Stephen A Smith and JJ Redick got into a passionate debate about whether or not LeBron James is feared on the same level as Michael Jordan.
Stephen A Smith has been a passionate Jordan truther, consistently favoring the Bulls legend over LeBron in GOAT debates. The ESPN star has often attempted to illustrate the differences between how LeBron James and Michael Jordan are perceived.
However, he’s often been guilty of tangentially bringing the GOAT debates into unrelated topics. Stephen A is rebuked by viewers for this very issue with the otherwise very entertaining First Take show.
This very thing happened once again on this morning’s edition. It featured JJ Redick as the guest of the show. The agenda was supposed to be reacting to the suspensions handed out to LeBron and Isaiah Stewart.
But instead, you got a very even-pitched version of Stephen A linking LeBron’s perception to the GOAT debate.
“In my estimation, from the people that I’ve spoken to covering the league, [LeBron] has never been feared. … With LeBron, you believe you can take him. You believe he can be had.”
— First Take (@FirstTake) November 23, 2021
Stephen A Smith and JJ Redick go back and forth about how much LeBron James is feared in the NBA
JJ Redick’s addition to First Take has added a previously absent dimension to the popular morning talk show. The 15-year NBA veteran brings a wealth of inside knowledge about the league in addition to his basketball brain.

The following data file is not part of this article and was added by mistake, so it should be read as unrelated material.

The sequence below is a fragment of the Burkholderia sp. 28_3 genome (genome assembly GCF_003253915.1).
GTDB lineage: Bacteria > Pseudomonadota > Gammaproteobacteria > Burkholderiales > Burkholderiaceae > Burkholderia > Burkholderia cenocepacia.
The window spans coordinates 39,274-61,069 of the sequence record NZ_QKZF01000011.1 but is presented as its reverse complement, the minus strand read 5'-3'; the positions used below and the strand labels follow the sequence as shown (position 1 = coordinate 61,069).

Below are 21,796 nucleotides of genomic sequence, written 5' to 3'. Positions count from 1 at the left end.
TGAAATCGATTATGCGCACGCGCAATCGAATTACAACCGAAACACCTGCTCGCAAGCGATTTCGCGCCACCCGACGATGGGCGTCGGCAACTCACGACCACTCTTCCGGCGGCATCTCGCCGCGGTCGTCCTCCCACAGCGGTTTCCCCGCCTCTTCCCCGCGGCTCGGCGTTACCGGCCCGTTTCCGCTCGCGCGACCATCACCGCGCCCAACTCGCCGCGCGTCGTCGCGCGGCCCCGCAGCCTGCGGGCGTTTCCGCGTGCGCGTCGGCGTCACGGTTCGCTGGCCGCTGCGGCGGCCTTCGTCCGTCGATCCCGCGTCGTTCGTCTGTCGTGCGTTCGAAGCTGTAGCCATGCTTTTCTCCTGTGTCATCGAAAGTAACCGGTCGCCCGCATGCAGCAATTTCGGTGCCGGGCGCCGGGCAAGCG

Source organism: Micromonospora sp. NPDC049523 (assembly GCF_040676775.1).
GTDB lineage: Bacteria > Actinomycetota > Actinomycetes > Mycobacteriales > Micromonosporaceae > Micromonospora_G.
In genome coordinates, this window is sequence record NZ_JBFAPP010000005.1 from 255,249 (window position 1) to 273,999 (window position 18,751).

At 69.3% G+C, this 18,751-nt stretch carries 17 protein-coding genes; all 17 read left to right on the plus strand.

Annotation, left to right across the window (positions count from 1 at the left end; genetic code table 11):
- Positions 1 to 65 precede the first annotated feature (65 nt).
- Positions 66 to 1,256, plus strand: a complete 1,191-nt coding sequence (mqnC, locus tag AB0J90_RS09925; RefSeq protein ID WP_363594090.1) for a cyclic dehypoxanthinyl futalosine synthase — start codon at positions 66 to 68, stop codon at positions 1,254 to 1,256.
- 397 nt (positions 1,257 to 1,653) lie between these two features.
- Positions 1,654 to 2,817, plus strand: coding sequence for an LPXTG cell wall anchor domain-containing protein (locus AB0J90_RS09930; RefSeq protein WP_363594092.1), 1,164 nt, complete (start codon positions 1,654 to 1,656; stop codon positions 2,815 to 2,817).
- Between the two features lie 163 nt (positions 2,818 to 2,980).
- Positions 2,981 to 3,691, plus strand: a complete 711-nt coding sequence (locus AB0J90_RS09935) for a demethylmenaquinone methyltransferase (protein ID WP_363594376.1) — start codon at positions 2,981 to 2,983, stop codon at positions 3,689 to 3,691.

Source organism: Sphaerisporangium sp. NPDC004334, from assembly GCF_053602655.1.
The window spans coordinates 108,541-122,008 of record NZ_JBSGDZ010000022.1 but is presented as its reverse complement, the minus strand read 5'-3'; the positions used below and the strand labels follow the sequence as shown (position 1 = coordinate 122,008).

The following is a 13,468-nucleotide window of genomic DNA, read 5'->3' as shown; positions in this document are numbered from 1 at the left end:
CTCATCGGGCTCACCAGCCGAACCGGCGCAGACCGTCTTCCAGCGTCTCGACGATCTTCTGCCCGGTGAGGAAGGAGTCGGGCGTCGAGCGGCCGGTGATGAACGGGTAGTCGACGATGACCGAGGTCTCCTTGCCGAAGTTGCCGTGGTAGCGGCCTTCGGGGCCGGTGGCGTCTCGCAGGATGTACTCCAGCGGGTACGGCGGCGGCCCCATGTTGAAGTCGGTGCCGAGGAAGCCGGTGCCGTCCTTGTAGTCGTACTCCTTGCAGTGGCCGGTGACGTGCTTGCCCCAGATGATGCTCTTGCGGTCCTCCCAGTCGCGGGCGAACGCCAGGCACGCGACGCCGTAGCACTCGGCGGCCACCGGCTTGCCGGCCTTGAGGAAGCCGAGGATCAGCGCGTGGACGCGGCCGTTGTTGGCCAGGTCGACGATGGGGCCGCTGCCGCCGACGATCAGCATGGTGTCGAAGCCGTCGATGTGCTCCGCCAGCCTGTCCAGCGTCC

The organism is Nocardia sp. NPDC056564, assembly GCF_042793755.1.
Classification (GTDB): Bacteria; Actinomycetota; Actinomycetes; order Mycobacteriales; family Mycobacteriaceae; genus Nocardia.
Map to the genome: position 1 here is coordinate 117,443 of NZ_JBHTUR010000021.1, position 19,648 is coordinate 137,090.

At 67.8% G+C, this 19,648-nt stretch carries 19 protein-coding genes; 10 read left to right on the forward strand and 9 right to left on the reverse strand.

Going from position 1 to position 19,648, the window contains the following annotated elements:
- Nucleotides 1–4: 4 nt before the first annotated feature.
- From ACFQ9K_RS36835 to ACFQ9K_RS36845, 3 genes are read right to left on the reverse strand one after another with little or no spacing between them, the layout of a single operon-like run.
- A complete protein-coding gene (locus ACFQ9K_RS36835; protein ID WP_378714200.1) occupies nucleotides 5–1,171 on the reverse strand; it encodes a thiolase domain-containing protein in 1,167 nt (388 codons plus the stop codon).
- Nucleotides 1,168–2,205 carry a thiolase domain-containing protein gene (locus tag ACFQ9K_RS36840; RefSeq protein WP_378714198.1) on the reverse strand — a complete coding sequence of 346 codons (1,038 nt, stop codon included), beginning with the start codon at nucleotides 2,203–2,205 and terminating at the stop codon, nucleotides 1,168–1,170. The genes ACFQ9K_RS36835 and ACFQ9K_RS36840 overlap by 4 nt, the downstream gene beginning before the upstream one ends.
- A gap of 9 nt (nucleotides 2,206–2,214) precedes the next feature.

Redick himself was plainly shocked at how easily Stephen A segued from the suspensions to the perception of LeBron around the league, saying at one point – “I don’t know whether to believe you believe what you’re saying.”
It is clear that James is feared at least on the same tier as Jordan and Kobe, at least to the average viewer.
There are a few plainly biased or uninformed people who talk a lot about killer instinct on the court. These are usually the type to dismiss LeBron’s achievements in the playoffs – even the fact that he holds the record for playoff buzzer-beating game winners.
The only accurate measurement of an athlete’s talent can be gleaned through their competitors. Certainly not from laymen like SAS.